What is this?

Through its Erasmus+ and Horizon 2020 programmes, the EU supports international exchanges for students, academic staff and researchers, as well as structured cooperation between higher education institutions and public authorities in different countries. The objective is to create new opportunities for people in higher education to learn from one another across national borders and to work together on joint projects to develop good learning and teaching, undertake excellent research and promote innovation.

Why is it needed?

Higher education and its links with research and innovation plays a crucial role in individual and societal development and in providing the highly skilled human capital and the articulate citizens that Europe needs to create jobs, economic growth, and prosperity.

Higher education institutions are crucial partners in delivering the European Union's strategy to drive forward and maintain growth. The Europe 2020 strategy has set a target that by 2020 40% of young Europeans have a higher education qualification.

Authorities in Member States remain responsible for the way higher education is organised and delivered in their countries. EU activities are designed to bring an additional international dimension to studying, teaching, researching or making policy in higher education.

What is the Commission doing?

The European Commission works closely with policy-makers to support the development of higher education policies in EU countries in line with the Education and Training 2020 strategy (ET2020). The renewed EU agenda for higher education, adopted by the Commission in May 2017, identifies four key goals for European cooperation in higher education:

  1. Tackling future skills mismatches and promoting excellence in skills development
  2. Building inclusive and connected higher education systems
  3. Ensuring higher education institutions contribute to innovation
  4. Supporting effective and efficient higher education systems.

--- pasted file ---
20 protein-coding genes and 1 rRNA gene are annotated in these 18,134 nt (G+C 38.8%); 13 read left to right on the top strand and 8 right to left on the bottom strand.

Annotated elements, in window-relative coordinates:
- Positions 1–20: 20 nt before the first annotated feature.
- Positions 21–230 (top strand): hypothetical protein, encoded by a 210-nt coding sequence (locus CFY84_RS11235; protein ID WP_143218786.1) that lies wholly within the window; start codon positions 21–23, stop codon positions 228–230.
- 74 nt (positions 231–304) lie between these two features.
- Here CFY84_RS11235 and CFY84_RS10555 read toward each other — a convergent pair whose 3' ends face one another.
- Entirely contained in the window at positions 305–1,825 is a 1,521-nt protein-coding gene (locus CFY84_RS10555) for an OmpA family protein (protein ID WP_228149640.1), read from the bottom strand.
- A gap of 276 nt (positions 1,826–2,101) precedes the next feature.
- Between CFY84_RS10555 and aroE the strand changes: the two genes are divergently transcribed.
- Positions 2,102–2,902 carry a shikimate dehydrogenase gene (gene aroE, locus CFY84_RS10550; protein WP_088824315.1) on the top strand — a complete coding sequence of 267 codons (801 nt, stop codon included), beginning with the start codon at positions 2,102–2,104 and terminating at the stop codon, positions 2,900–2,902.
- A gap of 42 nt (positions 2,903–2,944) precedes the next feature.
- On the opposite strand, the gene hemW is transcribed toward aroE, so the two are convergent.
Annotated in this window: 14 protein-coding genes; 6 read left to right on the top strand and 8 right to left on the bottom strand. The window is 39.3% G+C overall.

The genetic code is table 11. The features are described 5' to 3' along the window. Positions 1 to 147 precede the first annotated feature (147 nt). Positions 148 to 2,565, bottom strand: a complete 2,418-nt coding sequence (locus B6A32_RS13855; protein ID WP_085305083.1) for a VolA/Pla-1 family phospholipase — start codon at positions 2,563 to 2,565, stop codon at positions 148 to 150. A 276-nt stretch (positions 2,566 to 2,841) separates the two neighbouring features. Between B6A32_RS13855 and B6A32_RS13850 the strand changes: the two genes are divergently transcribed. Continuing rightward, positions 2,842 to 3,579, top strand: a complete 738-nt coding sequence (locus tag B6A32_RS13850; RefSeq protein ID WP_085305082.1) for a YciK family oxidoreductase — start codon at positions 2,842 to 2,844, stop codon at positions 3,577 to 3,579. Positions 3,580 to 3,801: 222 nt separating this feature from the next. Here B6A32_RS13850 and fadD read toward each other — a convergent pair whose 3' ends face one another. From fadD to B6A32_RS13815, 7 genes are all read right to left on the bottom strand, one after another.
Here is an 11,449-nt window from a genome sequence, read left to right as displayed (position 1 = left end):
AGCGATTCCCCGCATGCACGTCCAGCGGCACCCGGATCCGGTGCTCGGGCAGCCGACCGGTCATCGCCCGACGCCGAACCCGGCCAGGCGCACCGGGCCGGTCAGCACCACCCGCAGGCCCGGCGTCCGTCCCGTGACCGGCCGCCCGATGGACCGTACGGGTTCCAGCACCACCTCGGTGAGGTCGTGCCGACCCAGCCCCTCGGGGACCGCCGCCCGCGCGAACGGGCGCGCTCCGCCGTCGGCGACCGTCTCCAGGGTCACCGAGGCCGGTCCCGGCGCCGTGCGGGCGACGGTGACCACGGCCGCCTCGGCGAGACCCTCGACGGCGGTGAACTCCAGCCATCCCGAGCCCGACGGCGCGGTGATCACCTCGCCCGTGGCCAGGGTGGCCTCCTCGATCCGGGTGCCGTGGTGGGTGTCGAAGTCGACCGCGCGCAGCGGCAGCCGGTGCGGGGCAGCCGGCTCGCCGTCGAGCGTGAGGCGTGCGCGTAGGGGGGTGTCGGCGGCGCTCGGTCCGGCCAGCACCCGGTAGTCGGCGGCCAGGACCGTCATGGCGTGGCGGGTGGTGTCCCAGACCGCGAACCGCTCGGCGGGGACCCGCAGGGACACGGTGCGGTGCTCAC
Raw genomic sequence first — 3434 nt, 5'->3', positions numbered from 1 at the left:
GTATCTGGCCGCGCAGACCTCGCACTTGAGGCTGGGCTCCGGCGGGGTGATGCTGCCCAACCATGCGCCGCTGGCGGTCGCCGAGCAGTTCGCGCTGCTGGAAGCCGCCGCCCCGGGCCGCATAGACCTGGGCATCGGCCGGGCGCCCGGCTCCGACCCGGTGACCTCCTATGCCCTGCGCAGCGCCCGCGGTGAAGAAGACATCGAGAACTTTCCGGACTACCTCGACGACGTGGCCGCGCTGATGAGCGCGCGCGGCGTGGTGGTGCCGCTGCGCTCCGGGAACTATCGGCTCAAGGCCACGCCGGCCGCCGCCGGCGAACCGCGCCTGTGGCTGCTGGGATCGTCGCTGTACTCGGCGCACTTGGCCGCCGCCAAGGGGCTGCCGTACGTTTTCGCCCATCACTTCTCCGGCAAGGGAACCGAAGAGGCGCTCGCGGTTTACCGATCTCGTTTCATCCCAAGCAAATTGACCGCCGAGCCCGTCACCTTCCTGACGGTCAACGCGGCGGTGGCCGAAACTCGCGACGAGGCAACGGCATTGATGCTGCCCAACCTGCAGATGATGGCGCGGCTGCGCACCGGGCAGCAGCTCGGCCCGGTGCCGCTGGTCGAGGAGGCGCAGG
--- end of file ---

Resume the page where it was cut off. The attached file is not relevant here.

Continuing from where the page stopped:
To help achieve each of these goals, the Commission proposes specific actions at EU-level, primarily supported by different strands of the Erasmus+ and Horizon 2020 programmes.

In order to ensure that these aims are met the European Commission is also developing and supporting tools to promote mobility (such as ECTS and the Diploma Supplement), increase the recognition of skills and qualifications, and provide better information about higher education in Europe.

The Commission also provides support to the Bologna Process, designed to promote higher education reform with a view to establishing a European Higher Education Area, and promotes the exchange of good policy practices between different countries through the ET2020 higher education working group.

What has been done so far?

The renewed EU agenda for higher education was developed taking into account the results of a public consultation completed in 2016.

It updates and supersedes the Agenda for the Modernisation of Europe's Higher Education Systems, adopted by the Commission in 2011.

It supports the implementation of the EU agenda for higher education through studies to provide policy evidence, exchanges of good practice and spending instruments such as the Erasmus+ Programme, Horizon 2020 and the European Structural and Investment Funds.

As part of the European Semester, the Commission also makes country-specific recommendations (CSRs) to individual EU Member States, which may cover issues related to higher education.